Canadian Electrical Wholesaler

Aug 28, 2020

EHRCBy Alex Hosselet

I joined the electricity sector after working for over a decade in other sectors, and my only regret is not entering sooner. Since joining Electricity Human Resources Canada (EHRC), I’ve been asking myself: why aren’t more of my fellow Millennials looking for careers in electricity? The pay is great, layoffs are rare, it feels good to provide an essential need to your community, and there’s a spot for almost every function — even marketers like me.

I’m not the only one who’s wondering why more young people aren’t working in electricity: just 5% of the national electrical workforce is under 25. I know there are a lot of stereotypes about Millennials and Gen Zers, but the important facts are 1) studies show they’re as hard-working as previous generations, 2) young people bring new ideas and innovation to organizations, and 3) electricity needs new people to replace the rapidly retiring workforce.

To understand why electricity isn’t attracting more young talent, we conducted a national opinion study with over 1,500 Canadians aged 18-36 to understand their perceptions of the sector, perceptions of other sectors, and what they’re looking for in their careers. The results are collected in our newest report, Generation Impact: Future Workforce Perspectives.

One of the biggest takeaways is that young people have a generally positive view of electricity, especially renewable energy. In fact, perhaps the biggest challenge is simply awareness. We know that young people are very concerned about the environment, but they aren’t aware that Canada is a world leader in carbon non-emitting energy generation. When presented with information about how our electricity sector works and the need for continued growth and transition, opinions toward the sector improved dramatically.

While Millennials and Gen Zers care about the environment and other values, the importance of this may be misunderstood. First and foremost, young people want good pay, job security and flexibility from their careers. Yes, they care about the environment and how they make a difference in society, but at the end of the day we all need to pay our bills and enjoy our time outside of work. This is great news, as the sector has many positions that meet these criteria; it only needs to be better communicated.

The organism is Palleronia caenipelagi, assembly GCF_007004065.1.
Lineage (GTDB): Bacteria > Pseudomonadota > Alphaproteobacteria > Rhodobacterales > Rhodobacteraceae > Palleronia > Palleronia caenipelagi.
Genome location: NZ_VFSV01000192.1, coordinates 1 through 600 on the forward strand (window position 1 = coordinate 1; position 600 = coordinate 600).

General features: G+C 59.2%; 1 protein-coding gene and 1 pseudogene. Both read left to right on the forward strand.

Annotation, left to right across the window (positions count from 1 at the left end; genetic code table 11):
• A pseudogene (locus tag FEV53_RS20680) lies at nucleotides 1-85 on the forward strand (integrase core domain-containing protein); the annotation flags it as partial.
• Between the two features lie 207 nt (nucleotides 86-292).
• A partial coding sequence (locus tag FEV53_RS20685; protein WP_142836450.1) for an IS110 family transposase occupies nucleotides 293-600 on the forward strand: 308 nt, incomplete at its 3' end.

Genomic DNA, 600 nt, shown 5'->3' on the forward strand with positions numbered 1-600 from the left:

When looking at the intersection of youth and other aspects of identity, we see how young people’s attitudes differ. Women were far less likely to be interested in working in electricity, and many said they don’t see people like themselves working in the sector. Racialized and visible minority young people are about as interested as the whole sample group to work in electricity, despite being under-represented. Young Indigenous people were the most enthusiastic group to want to work in electricity, which is a phenomenal opportunity to both diversify the workforce and to foster autonomous energy projects in remote Indigenous communities.

While there are many ways to increase attraction, there are also barriers and misconceptions holding young people back from seeking careers in energy. In terms of concerns, respondents perceived the electricity sector to be less safe than others. Communicating the “safety first” priority is going to be important for any recruiter. Methods of power generation also matter: coal ranked very poorly for perceptions, and nuclear was divided. Focusing on energy transition to renewable sources and showing our excellent track record and the value of nuclear generation can make a big difference in changing perceptions.

Knowing all this, we have a few recommendations to attract more young talent. Firstly: work-integrated learning throughs co-ops, paid internships and other capstone projects is essential, especially during the pandemic and following recovery. To make this feasible, our Empowering Futures program can subsidize a student worker’s wage up to 75%, for a maximum of $7,500. Communicating the right information is important, both in terms of the job perks (pay, benefits, stability, flexibility) as well as your organization’s values (sustainable energy, community impact, keeping the lights on). Diversity, both in terms of committing to meaningful diversity, equity and inclusion programs, as well as communicating the full breadth of your workforce’s identity, can help attract young people who aren’t sure they see themselves in your roles. Resources like our Illuminate Opportunity toolkit can help you accomplish this.